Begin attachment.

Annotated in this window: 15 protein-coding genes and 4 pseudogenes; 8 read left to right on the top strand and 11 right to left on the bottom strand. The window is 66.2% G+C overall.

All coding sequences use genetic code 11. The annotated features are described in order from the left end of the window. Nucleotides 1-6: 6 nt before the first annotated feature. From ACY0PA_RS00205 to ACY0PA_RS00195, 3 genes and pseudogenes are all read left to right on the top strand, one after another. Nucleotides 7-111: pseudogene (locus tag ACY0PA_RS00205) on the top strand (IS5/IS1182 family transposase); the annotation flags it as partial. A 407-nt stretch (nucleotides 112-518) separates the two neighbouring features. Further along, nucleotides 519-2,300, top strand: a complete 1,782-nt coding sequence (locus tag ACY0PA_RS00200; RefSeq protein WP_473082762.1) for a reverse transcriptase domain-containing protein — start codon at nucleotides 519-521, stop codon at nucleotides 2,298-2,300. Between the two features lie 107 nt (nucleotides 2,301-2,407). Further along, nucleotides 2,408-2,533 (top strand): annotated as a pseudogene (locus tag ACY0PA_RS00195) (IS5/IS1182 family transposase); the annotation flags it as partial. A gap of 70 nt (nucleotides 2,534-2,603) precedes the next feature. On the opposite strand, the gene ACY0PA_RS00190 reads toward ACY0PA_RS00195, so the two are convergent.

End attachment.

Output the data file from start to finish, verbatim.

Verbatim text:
Annotated in this window: 15 protein-coding genes and 4 pseudogenes; 8 read left to right on the top strand and 11 right to left on the bottom strand. The window is 66.2% G+C overall.

All coding sequences use genetic code 11. The annotated features are described in order from the left end of the window. Nucleotides 1-6: 6 nt before the first annotated feature. From ACY0PA_RS00205 to ACY0PA_RS00195, 3 genes and pseudogenes are all read left to right on the top strand, one after another. Nucleotides 7-111: pseudogene (locus tag ACY0PA_RS00205) on the top strand (IS5/IS1182 family transposase); the annotation flags it as partial. A 407-nt stretch (nucleotides 112-518) separates the two neighbouring features. Further along, nucleotides 519-2,300, top strand: a complete 1,782-nt coding sequence (locus tag ACY0PA_RS00200; RefSeq protein WP_473082762.1) for a reverse transcriptase domain-containing protein — start codon at nucleotides 519-521, stop codon at nucleotides 2,298-2,300. Between the two features lie 107 nt (nucleotides 2,301-2,407). Further along, nucleotides 2,408-2,533 (top strand): annotated as a pseudogene (locus tag ACY0PA_RS00195) (IS5/IS1182 family transposase); the annotation flags it as partial. A gap of 70 nt (nucleotides 2,534-2,603) precedes the next feature. On the opposite strand, the gene ACY0PA_RS00190 reads toward ACY0PA_RS00195, so the two are convergent.